The inshore, offshore and back bays offer good fishing right now. Long Beach Island and the surrounding waters have a lot going on with the warm and clean tropic waters. Here’s the Fishing LBI Fishing Report Update for Thursday July 22, 2021.
Fluke Fishing LBI NJ
Mid to late July is a phenomenal time to fluke fish the waters of Long Beach Island. Fluke fishing is good off the surf/jetty and at the reef sites, wrecks and even some open bottom areas. Some spots have a lot of sea robins but there’s quality fluke to be had.
Berkley Gulp is one of the tried and true methods to out catch the fleet but it must be fished properly for best results. We’ve found over the years fishing jigs, the lightest possible for the given conditions, is most effective. Rigging up with a teaser above or trailing helps improve catch however some sharpies opt to fish a single jig for two reasons. One, it allows for fishing the absolute lightest weight for the conditions at hand. Two, it reduces the chances of hanging up on snags.
On The Surf
Yes there was a white marlin spotted and documented on the Jersey Shore Surf! Here’s a arial view short clip.
Now is a great time of year to fish the surf and cool off from the summer heat. There’s a few different edible options to catch; fluke, kingfish, blues and Spanish mackerel. There also a very slim chance (but a chance) at catching a striped bass (@mkesinn sent in a photo of a small striped bass he caught off the surf today), weakfish (@daniellistor sent in a photo of a nice weakfish that was caught on a bunker chunk of the LBI surf last night), black drum (recently caught by local angler Andy), bonita, croaker, spot, pomano and some bigger chrondo critters (more on that below). It’s best to set up for your target species and then search down a good looking piece of beach structure. [For more info on reading the beach check out Surf Fishing 101 Part 1 – At 07:00 there’s a section on Finding A Spot To Fish “Reading The Beach”].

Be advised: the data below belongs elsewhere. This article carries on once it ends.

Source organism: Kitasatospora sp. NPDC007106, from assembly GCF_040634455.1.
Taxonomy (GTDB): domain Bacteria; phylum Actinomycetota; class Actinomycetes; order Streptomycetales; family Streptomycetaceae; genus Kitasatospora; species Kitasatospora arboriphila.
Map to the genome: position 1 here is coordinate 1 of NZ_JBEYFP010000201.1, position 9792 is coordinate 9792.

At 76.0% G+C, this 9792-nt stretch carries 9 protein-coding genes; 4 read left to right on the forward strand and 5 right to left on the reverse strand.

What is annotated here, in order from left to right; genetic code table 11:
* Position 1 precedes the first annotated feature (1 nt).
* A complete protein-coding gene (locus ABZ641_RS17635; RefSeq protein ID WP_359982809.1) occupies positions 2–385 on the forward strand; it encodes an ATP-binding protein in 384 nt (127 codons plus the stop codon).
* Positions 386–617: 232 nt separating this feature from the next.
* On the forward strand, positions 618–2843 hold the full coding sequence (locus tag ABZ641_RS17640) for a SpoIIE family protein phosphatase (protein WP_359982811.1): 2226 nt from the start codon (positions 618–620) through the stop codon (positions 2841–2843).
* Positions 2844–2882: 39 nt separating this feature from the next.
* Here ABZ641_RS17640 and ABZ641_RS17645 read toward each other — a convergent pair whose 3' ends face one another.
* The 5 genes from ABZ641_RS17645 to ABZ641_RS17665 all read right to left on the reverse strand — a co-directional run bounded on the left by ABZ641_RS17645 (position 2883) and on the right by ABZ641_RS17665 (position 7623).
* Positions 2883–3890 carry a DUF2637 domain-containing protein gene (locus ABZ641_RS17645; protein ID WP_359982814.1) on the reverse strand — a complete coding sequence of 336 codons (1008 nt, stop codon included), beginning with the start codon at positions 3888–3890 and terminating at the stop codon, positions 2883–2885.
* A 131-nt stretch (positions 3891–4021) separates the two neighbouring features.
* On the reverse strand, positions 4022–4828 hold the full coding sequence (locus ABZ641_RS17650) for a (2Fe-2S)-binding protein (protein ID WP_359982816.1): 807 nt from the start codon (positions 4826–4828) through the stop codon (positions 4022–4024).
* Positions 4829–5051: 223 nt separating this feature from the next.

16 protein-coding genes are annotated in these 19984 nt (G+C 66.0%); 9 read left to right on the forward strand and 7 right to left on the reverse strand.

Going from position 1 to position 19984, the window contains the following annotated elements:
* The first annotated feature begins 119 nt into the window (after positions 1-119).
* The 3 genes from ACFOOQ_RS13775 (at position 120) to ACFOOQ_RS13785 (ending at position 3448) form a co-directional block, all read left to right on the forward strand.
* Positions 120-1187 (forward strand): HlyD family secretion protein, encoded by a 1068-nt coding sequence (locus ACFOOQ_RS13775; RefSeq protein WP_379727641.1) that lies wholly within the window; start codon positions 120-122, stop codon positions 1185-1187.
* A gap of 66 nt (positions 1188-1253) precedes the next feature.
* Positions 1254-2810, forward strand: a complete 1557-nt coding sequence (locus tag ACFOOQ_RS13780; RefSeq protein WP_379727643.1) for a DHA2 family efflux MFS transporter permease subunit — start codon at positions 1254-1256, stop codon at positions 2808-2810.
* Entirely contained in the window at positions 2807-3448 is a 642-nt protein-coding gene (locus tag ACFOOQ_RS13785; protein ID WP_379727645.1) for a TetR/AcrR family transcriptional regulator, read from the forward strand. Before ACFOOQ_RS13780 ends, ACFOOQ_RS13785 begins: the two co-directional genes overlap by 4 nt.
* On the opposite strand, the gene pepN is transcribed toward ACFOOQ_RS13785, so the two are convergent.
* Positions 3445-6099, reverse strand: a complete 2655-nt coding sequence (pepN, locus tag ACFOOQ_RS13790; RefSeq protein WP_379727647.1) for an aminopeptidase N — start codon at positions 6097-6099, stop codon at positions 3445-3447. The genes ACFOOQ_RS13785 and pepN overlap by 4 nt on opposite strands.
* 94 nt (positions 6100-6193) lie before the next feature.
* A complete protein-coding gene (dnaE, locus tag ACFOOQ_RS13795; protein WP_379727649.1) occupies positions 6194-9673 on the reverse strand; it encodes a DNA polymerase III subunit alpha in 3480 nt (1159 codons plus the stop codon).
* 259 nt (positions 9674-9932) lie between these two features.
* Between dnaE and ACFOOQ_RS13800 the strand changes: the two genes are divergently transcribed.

Chrondo Critters – Sharks & Rays
The abundance of chrondo critters, rays and shark continue. [Rays, skates and sharks belong to the class Chondrichthyes. In Greek, chrondro means cartilage fish.
We’ve got some really big rays.. rough tail, southern rays, butterfly rays and cow nose rays. There’s also a verity of sharks calling our waters home; sand bar, sand tiger, spinner, black tip among others. All anglers must know the laws! For the specifics always use the proper resource. Page 12/17/18 of the NJ Marine Digest details Sharks.
Recent weather (aside from Wednesday’s afternoon squall) has allowed for a lot of boats to get out and access the tuna grounds. Whether it’s mid-shore or offshore anglers are catching.
The mid-shore grounds (lumps, ridges and wrecks) in the 15-50 mile range has been very good. Bluefin and yellowfin are in range for small boat anglers. Some days have been a parking lot scene so this report should come as breaking news to most.
By far the jig bite has been best using slender pencil style sand eel jigs like the Chatter’s or Nomand’s Streaker jig. A fair amount of boats have focused on chunking with butterfish and sardines to raise quality tuna too.
On a recent trip out we got a small mahi. Other reports of mahi seem to be on the uptrend. Hopefully these beautiful and sometimes finicky fish will be more abundant this summer. Just a heads up bluefish are making their yellow eyes known in some areas. At times they are a nuisance, destroying trolling rigs and breaking off assist hooks and jigs.
Small boat anglers looking to get out on those perfect summer weather days to expand their horizons should take a look at Captain David D’s (from Hi Flier Sport Fishing) blog post from last year, Fishing the Barnegat Ridge.
2021 NJ Cobia Regulations
The NJ recreational cobia regulations for 2021 have changed to one fish per vessel per trip with a minimum size of 37 inches with no seasonal restriction. These changes have been made to comply with the Atlantic States Marine Fisheries Commission fishery management plan for Cobia. We first reported the news on March 4th right after the NJ Fisheries Meeting. For more information on other details from the meeting check out the blog post NJ Marine Fisheries Meeting March 4th.